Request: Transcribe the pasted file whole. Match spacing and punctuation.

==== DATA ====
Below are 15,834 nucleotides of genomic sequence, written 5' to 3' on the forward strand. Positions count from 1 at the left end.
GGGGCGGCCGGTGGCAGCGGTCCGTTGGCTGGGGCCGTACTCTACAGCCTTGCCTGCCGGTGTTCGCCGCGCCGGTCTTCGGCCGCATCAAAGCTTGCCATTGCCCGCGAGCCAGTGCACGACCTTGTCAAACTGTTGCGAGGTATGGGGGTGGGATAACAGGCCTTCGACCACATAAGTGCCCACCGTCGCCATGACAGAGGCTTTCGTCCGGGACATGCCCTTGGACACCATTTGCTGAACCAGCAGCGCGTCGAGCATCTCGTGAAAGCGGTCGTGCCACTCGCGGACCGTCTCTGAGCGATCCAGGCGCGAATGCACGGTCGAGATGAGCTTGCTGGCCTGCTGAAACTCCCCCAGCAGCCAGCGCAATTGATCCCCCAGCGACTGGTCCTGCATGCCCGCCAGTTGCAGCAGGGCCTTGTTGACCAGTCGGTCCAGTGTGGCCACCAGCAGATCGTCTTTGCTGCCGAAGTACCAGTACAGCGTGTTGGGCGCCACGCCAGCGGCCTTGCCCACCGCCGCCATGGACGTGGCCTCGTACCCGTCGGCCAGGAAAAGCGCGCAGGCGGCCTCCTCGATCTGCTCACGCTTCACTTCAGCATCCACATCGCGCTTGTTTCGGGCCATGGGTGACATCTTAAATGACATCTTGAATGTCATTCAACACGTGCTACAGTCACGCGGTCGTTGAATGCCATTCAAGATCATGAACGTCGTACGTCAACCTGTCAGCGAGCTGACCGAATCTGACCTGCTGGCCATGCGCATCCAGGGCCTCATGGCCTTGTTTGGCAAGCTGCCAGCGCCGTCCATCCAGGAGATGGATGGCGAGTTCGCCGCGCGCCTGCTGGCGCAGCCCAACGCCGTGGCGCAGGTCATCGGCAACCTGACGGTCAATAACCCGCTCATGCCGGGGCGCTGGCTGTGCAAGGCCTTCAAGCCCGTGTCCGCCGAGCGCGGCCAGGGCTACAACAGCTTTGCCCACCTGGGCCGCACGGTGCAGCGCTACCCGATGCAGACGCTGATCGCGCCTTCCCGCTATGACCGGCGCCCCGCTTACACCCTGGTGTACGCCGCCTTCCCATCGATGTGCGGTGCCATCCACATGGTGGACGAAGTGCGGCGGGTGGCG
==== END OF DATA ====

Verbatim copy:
Below are 15,834 nucleotides of genomic sequence, written 5' to 3' on the forward strand. Positions count from 1 at the left end.
GGGGCGGCCGGTGGCAGCGGTCCGTTGGCTGGGGCCGTACTCTACAGCCTTGCCTGCCGGTGTTCGCCGCGCCGGTCTTCGGCCGCATCAAAGCTTGCCATTGCCCGCGAGCCAGTGCACGACCTTGTCAAACTGTTGCGAGGTATGGGGGTGGGATAACAGGCCTTCGACCACATAAGTGCCCACCGTCGCCATGACAGAGGCTTTCGTCCGGGACATGCCCTTGGACACCATTTGCTGAACCAGCAGCGCGTCGAGCATCTCGTGAAAGCGGTCGTGCCACTCGCGGACCGTCTCTGAGCGATCCAGGCGCGAATGCACGGTCGAGATGAGCTTGCTGGCCTGCTGAAACTCCCCCAGCAGCCAGCGCAATTGATCCCCCAGCGACTGGTCCTGCATGCCCGCCAGTTGCAGCAGGGCCTTGTTGACCAGTCGGTCCAGTGTGGCCACCAGCAGATCGTCTTTGCTGCCGAAGTACCAGTACAGCGTGTTGGGCGCCACGCCAGCGGCCTTGCCCACCGCCGCCATGGACGTGGCCTCGTACCCGTCGGCCAGGAAAAGCGCGCAGGCGGCCTCCTCGATCTGCTCACGCTTCACTTCAGCATCCACATCGCGCTTGTTTCGGGCCATGGGTGACATCTTAAATGACATCTTGAATGTCATTCAACACGTGCTACAGTCACGCGGTCGTTGAATGCCATTCAAGATCATGAACGTCGTACGTCAACCTGTCAGCGAGCTGACCGAATCTGACCTGCTGGCCATGCGCATCCAGGGCCTCATGGCCTTGTTTGGCAAGCTGCCAGCGCCGTCCATCCAGGAGATGGATGGCGAGTTCGCCGCGCGCCTGCTGGCGCAGCCCAACGCCGTGGCGCAGGTCATCGGCAACCTGACGGTCAATAACCCGCTCATGCCGGGGCGCTGGCTGTGCAAGGCCTTCAAGCCCGTGTCCGCCGAGCGCGGCCAGGGCTACAACAGCTTTGCCCACCTGGGCCGCACGGTGCAGCGCTACCCGATGCAGACGCTGATCGCGCCTTCCCGCTATGACCGGCGCCCCGCTTACACCCTGGTGTACGCCGCCTTCCCATCGATGTGCGGTGCCATCCACATGGTGGACGAAGTGCGGCGGGTGGCG